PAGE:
Until today I’d never owned a recipe for yellow lentil dal but I do now and it’s good stuff. Before I get into the recipe, I want to tell you what happened yesterday. Many of you know I take Charlie ball chasing on the beach every day at low tide. At low tide the sand is hard and easy to walk on. It’s heaps less work that marching in soft sand.
I don’t know how he knows it’s low tide unless he looks out at the canal and can tell but you can be sure that 15 minutes before low tide he starts to twitch. If nobody notices the twitch there’s a slight cry or whimper. If I know what he’s doing and I’m working and really don’t want to go to the beach I pretend I can’t hear him.
That’s when he jumps up and looks at me with that look that screams, “IT’S TIME!!” Yesterday, when it was time I was writing my part of the workshop I’m doing on blogging and I didn’t want to break my concentration to toss a ball, plus it was going to rain. So I ignored him. Fruitless. Off we went with him in the middle of the back seat looking very regal and proud of himself. We have beach down pat. It’s called beach. “Charlie want to do beach?” I have no idea how that got started. Walkies he still gets a bit rambunctious on.
The beach is about 5 minutes from the house by car and because of the horrid storms we had last year, the dunes were cut into sheer cliffs so we go to one where I won’t kill myself getting down to the beach OR getting back up. The walk from the curb to the beach goes through bushland and takes about 3-5 minutes depending upon how many blades of grass he needs to pee on.
Yesterday however, he decided that the walk through the bush was when he needed to poo. I didn’t notice but when I bent over to take care of his business, I dropped my keys. I had no clue and off we went.
After walking about a kilometre and a half it began raining so we turned around. I saw a man at the beach entrance and he was waving but I had no idea he was waving to me. I should have known as there was only one other person on the beach and she had 4 dalmations. As I got closer the man kept waving a big stick. I wondered if it was John but when I got there, he said, “have you lost your keys?”
“Yes,” I said, “Did you find them?”
and then he wanted me to tell him all the numbers on my keys. Now my car is 2 years old and it still has that little blue tag on it from when I picked it up from the dealer. I don’t fool around with details. I had no idea what the numbers were. I told him I could describe the car and that the back seat was full of sand and tennis balls. He said that was good enough.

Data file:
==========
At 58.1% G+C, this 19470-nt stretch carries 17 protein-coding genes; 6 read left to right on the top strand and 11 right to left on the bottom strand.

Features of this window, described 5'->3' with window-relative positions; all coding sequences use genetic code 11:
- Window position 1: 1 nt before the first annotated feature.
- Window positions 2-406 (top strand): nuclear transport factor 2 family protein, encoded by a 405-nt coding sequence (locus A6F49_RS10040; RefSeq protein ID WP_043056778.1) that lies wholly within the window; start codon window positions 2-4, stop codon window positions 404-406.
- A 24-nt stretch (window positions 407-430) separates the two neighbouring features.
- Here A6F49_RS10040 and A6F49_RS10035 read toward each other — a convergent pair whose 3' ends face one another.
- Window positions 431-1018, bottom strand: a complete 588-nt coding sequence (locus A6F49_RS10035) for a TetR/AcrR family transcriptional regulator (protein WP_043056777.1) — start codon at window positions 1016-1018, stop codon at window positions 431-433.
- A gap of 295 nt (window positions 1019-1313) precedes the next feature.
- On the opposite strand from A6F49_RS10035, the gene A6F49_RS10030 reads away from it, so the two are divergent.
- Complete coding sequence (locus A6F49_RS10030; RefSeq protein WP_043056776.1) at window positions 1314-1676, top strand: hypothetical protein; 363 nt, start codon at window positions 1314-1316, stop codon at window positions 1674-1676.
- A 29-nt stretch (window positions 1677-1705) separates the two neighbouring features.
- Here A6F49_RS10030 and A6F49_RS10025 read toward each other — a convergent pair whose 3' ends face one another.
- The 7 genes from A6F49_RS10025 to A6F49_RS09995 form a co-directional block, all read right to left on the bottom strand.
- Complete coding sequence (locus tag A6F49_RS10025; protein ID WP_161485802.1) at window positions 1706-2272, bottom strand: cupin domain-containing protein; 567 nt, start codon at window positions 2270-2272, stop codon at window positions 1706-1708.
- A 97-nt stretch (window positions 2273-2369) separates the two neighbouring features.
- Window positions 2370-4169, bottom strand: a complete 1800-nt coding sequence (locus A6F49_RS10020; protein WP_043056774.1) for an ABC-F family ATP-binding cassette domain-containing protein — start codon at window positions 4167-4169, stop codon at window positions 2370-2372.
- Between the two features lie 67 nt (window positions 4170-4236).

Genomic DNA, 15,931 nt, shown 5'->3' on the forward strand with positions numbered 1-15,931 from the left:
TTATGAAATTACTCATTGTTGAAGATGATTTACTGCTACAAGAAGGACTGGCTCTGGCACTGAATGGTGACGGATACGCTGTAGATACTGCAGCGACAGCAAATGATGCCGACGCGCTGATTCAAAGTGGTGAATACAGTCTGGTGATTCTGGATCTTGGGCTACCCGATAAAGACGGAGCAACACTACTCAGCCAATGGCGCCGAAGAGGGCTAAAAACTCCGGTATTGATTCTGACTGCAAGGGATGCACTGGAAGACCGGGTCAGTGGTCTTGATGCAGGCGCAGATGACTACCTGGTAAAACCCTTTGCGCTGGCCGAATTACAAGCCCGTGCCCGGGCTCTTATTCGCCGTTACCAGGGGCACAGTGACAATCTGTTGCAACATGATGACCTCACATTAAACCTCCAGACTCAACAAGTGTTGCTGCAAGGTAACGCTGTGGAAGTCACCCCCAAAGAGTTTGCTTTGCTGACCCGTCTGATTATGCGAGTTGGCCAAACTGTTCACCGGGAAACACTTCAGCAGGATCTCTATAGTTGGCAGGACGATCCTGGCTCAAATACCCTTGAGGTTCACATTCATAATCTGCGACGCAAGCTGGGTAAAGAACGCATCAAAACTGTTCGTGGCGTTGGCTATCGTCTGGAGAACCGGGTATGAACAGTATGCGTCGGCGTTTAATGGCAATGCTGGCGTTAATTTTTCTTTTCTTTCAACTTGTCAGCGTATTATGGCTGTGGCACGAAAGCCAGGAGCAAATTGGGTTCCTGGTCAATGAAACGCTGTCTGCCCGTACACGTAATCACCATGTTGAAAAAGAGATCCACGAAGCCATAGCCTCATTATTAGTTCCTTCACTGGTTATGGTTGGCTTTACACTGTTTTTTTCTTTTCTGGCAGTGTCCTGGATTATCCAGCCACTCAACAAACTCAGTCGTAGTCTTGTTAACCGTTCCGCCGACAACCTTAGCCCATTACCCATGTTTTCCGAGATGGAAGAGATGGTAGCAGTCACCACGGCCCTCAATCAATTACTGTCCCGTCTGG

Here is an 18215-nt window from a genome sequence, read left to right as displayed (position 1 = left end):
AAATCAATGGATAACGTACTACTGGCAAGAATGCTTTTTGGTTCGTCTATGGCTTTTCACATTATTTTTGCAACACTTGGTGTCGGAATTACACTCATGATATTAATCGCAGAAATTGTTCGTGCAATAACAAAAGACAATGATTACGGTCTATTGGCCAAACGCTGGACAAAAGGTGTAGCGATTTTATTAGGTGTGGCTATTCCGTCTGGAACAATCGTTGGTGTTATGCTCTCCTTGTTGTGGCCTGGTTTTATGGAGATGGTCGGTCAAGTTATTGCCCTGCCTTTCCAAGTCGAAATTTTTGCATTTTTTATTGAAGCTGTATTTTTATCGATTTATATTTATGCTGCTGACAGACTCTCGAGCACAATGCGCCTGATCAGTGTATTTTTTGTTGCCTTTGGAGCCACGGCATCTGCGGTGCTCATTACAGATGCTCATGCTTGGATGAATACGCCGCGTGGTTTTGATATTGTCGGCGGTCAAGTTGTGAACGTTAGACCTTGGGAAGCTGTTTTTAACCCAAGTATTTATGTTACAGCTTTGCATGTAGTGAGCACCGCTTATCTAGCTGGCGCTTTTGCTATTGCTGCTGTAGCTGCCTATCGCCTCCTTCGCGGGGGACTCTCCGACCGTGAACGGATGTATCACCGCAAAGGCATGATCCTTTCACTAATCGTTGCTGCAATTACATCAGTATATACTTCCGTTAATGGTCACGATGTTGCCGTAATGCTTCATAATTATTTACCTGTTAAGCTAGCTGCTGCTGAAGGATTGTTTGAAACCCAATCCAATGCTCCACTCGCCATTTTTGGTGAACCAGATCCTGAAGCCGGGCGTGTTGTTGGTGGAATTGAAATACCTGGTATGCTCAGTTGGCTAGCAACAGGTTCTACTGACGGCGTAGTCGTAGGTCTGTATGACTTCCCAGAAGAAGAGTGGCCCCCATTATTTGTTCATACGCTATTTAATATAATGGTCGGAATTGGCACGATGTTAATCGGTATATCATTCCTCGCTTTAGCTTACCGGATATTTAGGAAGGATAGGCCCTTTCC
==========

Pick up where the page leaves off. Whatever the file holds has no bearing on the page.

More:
We drove home and after showering and rinsing Charlie off I baked some cookies and brought them back. I’d watched the couple cross the street and go into a house directly opposite the park. I rang the bell and the man came out, took the cookies and said, “I’m Harold Greene and I’m so pleased to meet you. You’re a good woman.” I laughed and thanked him again. Imagine if I’d had to walk all the way home in the rain. Imagine them sitting at a picnic table in the park in the rain waiting for someone to come out of the woods looking for her keys? Kindness exists, folks. It’s everywhere but we concentrate on the bad stuff too often.
Now about this lentil dal. This was a lovely way to warm up the old bones.
- 1 cup mung dal
- 2 cups water or vegetable broth
- 1 tsp turmeric
- dash cayenne pepper (or more, if you like spice!)
- ½ tsp salt
- 2 tbsp margarine or olive oil
- 1 onion, diced
- 1 tsp cumin seeds
- 2 whole cloves
- black pepper to taste
- In a large soup or stock pan, combine the mung dal or yellow lentils, vegetable broth, turmeric, cayenne and salt. Bring to a slow simmer. Cover partially with a lid and allow to cook for 30-40 minutes.
- In a separate skillet, sautee the onion, cumin seeds and clove in ghee or olive oil for just a few minutes, until onions are soft.
- Add the onions and spices to the mung dal or lentils and allow to simmer for a few more minutes, stirring well to combine. Sprinkle with a dash of black pepper and add extra salt to taste, if needed.
- Serve plain, as soup, or over rice.